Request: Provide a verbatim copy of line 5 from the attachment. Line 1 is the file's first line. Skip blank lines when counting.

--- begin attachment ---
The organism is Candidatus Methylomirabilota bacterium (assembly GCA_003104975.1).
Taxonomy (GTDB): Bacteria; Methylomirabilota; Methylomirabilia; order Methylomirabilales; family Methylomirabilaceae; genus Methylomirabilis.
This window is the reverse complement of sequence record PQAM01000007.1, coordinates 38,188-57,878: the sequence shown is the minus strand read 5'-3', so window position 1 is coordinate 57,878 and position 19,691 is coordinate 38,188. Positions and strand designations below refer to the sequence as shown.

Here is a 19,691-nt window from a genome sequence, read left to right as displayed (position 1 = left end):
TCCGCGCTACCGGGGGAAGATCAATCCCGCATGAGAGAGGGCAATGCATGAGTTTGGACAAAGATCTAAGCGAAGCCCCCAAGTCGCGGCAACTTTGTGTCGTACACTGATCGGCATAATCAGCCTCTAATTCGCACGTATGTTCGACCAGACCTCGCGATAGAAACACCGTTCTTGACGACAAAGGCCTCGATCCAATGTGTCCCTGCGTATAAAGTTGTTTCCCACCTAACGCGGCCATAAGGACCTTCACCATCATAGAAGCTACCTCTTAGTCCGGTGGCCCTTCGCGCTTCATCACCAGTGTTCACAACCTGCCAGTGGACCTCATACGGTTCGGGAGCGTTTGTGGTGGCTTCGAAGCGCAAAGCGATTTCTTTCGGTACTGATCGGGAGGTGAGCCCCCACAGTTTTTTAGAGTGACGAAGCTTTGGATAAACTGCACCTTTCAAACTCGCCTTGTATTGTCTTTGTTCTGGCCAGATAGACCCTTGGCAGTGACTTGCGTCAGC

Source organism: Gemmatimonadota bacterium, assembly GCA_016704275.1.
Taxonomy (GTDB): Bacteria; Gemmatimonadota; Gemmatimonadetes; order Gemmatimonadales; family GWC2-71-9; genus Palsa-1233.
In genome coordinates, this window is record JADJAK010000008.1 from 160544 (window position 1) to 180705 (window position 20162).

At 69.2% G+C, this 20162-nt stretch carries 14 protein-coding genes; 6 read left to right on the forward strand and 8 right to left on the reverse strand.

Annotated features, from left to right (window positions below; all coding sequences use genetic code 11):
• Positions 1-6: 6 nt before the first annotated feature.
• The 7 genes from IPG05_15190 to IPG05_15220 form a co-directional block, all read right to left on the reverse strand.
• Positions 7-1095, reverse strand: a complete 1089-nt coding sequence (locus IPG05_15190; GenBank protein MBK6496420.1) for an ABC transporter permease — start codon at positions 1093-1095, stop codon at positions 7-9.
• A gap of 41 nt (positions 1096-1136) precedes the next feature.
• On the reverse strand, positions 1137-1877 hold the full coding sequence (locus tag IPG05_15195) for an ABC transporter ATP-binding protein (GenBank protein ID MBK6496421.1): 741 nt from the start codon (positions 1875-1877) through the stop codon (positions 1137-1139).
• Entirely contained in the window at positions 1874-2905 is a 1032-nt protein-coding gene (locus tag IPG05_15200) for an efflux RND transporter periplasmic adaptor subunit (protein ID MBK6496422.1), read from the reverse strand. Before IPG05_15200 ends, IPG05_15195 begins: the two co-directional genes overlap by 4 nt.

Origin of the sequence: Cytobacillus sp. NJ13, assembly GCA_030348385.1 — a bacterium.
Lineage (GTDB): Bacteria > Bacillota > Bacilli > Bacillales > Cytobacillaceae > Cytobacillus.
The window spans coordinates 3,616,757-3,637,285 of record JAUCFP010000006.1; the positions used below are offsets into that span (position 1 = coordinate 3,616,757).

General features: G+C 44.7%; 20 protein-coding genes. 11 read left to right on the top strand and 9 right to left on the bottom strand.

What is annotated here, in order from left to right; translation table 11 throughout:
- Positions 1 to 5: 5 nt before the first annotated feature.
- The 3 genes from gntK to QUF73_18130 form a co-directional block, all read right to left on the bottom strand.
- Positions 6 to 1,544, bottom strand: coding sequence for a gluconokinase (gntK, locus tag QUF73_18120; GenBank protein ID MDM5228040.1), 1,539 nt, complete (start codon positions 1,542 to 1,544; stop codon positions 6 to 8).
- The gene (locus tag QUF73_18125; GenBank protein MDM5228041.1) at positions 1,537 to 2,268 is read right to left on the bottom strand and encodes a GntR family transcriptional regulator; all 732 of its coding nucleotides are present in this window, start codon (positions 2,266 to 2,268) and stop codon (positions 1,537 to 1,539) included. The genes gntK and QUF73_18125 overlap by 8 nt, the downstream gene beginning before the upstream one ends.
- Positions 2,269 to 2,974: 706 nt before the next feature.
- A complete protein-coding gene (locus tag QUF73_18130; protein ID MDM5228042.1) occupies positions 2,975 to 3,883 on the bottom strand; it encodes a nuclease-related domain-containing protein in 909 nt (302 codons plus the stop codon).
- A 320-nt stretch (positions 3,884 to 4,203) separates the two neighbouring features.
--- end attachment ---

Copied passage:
TCCGCGCTACCGGGGGAAGATCAATCCCGCATGAGAGAGGGCAATGCATGAGTTTGGACAAAGATCTAAGCGAAGCCCCCAAGTCGCGGCAACTTTGTGTCGTACACTGATCGGCATAATCAGCCTCTAATTCGCACGTATGTTCGACCAGACCTCGCGATAGAAACACCGTTCTTGACGACAAAGGCCTCGATCCAATGTGTCCCTGCGTATAAAGTTGTTTCCCACCTAACGCGGCCATAAGGACCTTCACCATCATAGAAGCTACCTCTTAGTCCGGTGGCCCTTCGCGCTTCATCACCAGTGTTCACAACCTGCCAGTGGACCTCATACGGTTCGGGAGCGTTTGTGGTGGCTTCGAAGCGCAAAGCGATTTCTTTCGGTACTGATCGGGAGGTGAGCCCCCACAGTTTTTTAGAGTGACGAAGCTTTGGATAAACTGCACCTTTCAAACTCGCCTTGTATTGTCTTTGTTCTGGCCAGATAGACCCTTGGCAGTGACTTGCGTCAGC